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Inside the Market’s roundup of some of today’s key analyst actions

Yamana Gold Inc. (AUY-N, YRI-T) is taking “the initial steps in regaining the market’s confidence,” said RBC Dominion Securities analyst Stephen Walker in reaction to Tuesday’s release of “solid” second-quarter financial results.

“In our view, Yamana is on track to rebuilding the market’s confidence post-Chapada sale with an improved balance sheet, operational momentum, and increasing free cash flow generation,” he said. "With the company now on stronger financial footing, we expect Yamana to focus on various organic growth opportunities. In particular, we expect the two-phased expansion at Jacobina and optimization at Cerro Moro to be prioritized following the sale of Chapada.

“Over the medium term, we anticipate the advancement of the Odyssey and East Malartic deposits at Canadian Malartic, and longer term, we believe the open pit Agua Rica project (56.25-per-cent AUY) could continue to advance with potential to be eventually monetized due to the large capital outlay and sizeable copper component relative to gold.”

Mr. Walker said the quarterly report displayed “strong” operational results, driven by gold sales that exceeded his projection by 10 per cent and aided by the sale of precipitate inventory at Cerro Moro and lower costs at both Cerro Moro and Jacobina.

“With Yamana on a stronger financial footing, we expect investors to focus on the advancement of organic opportunities. Capital allocation priorities include: (1) maximizing the underground potential at Jacobina; (2) optimizing Cerro Moro after the initial ramp-up; (3) underground development opportunities at Canadian Malartic (50-per-cent AUY/50-per-cent AEM); (4) advancing and potentially monetizing Agua Rica; and (5) ongoing exploration/sustaining capital commitments at El Peñón and Minera Florida,” he said.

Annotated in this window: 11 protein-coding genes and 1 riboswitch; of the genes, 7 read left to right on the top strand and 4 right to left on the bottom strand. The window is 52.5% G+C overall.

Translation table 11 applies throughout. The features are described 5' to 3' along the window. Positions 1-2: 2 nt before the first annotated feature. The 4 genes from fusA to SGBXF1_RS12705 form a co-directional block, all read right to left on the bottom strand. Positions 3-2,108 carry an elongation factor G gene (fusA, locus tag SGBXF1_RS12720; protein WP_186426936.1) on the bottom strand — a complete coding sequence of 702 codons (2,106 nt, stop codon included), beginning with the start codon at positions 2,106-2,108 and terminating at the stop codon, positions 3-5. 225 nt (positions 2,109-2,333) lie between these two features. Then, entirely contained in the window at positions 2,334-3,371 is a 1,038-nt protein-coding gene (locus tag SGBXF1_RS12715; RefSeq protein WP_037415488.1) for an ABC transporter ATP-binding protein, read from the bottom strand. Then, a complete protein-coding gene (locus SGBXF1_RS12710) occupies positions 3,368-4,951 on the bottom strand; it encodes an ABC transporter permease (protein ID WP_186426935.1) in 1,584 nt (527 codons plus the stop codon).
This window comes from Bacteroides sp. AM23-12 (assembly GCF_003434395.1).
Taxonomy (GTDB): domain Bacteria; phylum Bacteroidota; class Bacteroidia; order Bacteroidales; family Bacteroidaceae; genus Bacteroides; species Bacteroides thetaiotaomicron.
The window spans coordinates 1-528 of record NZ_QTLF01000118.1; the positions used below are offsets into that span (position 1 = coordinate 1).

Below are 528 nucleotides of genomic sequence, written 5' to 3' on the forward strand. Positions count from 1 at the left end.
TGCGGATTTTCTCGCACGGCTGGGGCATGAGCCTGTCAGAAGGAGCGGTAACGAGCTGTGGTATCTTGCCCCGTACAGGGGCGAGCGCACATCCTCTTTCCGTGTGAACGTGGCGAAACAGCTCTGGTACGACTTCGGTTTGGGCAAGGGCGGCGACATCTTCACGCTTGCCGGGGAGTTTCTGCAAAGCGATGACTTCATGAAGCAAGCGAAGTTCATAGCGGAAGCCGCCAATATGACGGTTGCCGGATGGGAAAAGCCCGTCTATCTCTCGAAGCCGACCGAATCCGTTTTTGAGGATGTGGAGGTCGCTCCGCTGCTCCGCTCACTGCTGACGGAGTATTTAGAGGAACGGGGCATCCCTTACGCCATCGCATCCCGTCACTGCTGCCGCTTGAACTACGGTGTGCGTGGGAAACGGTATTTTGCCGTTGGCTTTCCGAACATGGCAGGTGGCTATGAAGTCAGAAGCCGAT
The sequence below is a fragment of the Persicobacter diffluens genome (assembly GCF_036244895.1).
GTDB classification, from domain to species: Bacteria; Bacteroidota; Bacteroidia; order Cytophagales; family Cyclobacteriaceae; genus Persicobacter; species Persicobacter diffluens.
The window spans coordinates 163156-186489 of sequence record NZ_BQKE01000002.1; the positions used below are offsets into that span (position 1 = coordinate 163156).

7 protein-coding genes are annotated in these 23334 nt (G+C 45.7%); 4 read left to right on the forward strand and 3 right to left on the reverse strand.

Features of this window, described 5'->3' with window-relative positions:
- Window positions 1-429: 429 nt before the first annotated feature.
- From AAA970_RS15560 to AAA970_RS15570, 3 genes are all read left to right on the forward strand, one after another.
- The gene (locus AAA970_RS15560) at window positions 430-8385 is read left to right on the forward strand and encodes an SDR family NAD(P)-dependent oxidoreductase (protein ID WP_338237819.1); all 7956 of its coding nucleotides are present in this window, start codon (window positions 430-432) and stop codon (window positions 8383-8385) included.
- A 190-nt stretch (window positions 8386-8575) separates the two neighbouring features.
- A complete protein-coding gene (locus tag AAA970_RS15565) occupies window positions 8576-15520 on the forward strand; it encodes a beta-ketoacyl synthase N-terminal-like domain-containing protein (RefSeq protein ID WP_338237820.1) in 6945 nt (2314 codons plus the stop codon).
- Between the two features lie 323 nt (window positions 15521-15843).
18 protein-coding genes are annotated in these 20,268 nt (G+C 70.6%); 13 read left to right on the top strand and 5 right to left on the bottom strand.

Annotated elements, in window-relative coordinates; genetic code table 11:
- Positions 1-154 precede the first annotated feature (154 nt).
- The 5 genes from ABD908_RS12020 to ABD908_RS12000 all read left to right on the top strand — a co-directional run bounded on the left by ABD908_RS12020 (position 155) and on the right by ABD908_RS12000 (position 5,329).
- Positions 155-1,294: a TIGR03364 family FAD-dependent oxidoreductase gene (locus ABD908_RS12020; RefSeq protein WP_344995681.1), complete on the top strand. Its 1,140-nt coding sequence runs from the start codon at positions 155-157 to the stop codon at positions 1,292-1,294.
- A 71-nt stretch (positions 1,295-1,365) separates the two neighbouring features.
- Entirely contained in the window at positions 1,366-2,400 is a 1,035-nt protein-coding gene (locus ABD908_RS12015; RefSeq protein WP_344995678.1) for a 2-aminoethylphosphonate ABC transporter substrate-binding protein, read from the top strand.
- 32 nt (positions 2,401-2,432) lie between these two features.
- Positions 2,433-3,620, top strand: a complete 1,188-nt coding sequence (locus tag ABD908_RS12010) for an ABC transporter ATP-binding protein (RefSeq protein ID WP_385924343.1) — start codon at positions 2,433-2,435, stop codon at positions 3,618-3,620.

With a “sector perform” rating, Mr. Walker increased his target for Yamana shares to US$3.50 from US$3. The average on the Street is US$3.21.


Desjardins Securities analyst Doug Young expects Canada’s Big Six banks to average year-over-year cash earnings-per-share growth of 5 per cent in the third quarter, driven by domestic net interest margin expansion, “decent” loan growth, “stable” NIX ratios and share buybacks.

“We expect the focus to be on moderating expense growth in 2H FY19,” said the analyst. “And we wonder whether the group can hit medium-term EPS growth targets in FY19 (mid- to high single digits). We have tweaked our estimates and target prices but maintained our ratings. Lastly, Canadian bank stocks are up 10-per-cent year-to-date on average (vs 15 per cent for the S&P/TSX) and the group trades below historical average forward P/E multiples, which makes sense given where we stand in the economic cycle.”

In a research report previewing the sector’s third-quarter earnings season, which begins on Aug. 21, Mr. Young made several target price changes to stocks in his coverage universe.

He lowered his target for the following stocks:

Bank of Nova Scotia (BNS-T, “buy”) to $80 from $81. Average: $77.27.

Canadian Western Bank (CWB-T, “hold”) to $33 from $34. Average: $31.62.

Bank of Montreal (BMO-T, “hold”) to $105 from $108. Average: $107.53.

Canadian Imperial Bank of Commerce (CM-T, “hold”) to $115 from $118. Average: $114.81.

Mr. Young maintained his targets for:

Royal Bank of Canada (RY-T, “buy”) at $111. Average: $110.44.

Toronto-Dominion Bank (TD-T, “buy”) at $83. Average: $83.40.

National Bank of Canada (NA-T, “hold”) at $64. Average: $65.46.

He raised his target for Laurentian Bank of Canada (LB-T, “hold”) to $44 from $43, which exceeds the consensus of $42.73.

On the sector as a whole, Mr. Young said: “Canadian bank stock prices decreased 2.7 per cent on average during 3Q FY19, outperforming the Canadian lifeco average, but underperforming the U.S. bank index, U.S. lifeco average and S&P/TSX. LB was the best performing Canadian bank (7.0 per cent) while CM underperformed (down 8.0 per cent).